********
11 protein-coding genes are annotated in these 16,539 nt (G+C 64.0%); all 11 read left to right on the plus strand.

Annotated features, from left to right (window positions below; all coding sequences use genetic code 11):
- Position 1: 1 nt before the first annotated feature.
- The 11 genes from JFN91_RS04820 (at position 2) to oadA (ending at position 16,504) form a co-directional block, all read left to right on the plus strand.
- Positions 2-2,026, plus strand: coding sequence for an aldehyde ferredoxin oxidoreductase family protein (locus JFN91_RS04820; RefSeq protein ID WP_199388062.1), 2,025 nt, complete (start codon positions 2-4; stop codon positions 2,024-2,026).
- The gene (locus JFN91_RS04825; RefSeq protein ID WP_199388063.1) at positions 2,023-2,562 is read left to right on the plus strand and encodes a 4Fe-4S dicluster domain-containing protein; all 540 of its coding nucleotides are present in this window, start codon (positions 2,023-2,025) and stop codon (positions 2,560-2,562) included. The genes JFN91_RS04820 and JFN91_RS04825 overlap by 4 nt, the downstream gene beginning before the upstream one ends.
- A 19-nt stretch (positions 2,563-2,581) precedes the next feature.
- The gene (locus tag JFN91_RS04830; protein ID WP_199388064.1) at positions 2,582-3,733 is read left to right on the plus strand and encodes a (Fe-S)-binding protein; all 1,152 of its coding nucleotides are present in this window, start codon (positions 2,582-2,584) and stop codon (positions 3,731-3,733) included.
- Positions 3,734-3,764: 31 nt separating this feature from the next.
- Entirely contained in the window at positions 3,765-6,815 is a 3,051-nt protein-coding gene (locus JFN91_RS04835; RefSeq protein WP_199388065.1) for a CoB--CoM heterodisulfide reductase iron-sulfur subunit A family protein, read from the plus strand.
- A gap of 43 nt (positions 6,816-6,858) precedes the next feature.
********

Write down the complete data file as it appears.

11 protein-coding genes are annotated in these 16,539 nt (G+C 64.0%); all 11 read left to right on the plus strand.

Annotated features, from left to right (window positions below; all coding sequences use genetic code 11):
- Position 1: 1 nt before the first annotated feature.
- The 11 genes from JFN91_RS04820 (at position 2) to oadA (ending at position 16,504) form a co-directional block, all read left to right on the plus strand.
- Positions 2-2,026, plus strand: coding sequence for an aldehyde ferredoxin oxidoreductase family protein (locus JFN91_RS04820; RefSeq protein ID WP_199388062.1), 2,025 nt, complete (start codon positions 2-4; stop codon positions 2,024-2,026).
- The gene (locus JFN91_RS04825; RefSeq protein ID WP_199388063.1) at positions 2,023-2,562 is read left to right on the plus strand and encodes a 4Fe-4S dicluster domain-containing protein; all 540 of its coding nucleotides are present in this window, start codon (positions 2,023-2,025) and stop codon (positions 2,560-2,562) included. The genes JFN91_RS04820 and JFN91_RS04825 overlap by 4 nt, the downstream gene beginning before the upstream one ends.
- A 19-nt stretch (positions 2,563-2,581) precedes the next feature.
- The gene (locus tag JFN91_RS04830; protein ID WP_199388064.1) at positions 2,582-3,733 is read left to right on the plus strand and encodes a (Fe-S)-binding protein; all 1,152 of its coding nucleotides are present in this window, start codon (positions 2,582-2,584) and stop codon (positions 3,731-3,733) included.
- Positions 3,734-3,764: 31 nt separating this feature from the next.
- Entirely contained in the window at positions 3,765-6,815 is a 3,051-nt protein-coding gene (locus JFN91_RS04835; RefSeq protein WP_199388065.1) for a CoB--CoM heterodisulfide reductase iron-sulfur subunit A family protein, read from the plus strand.
- A gap of 43 nt (positions 6,816-6,858) precedes the next feature.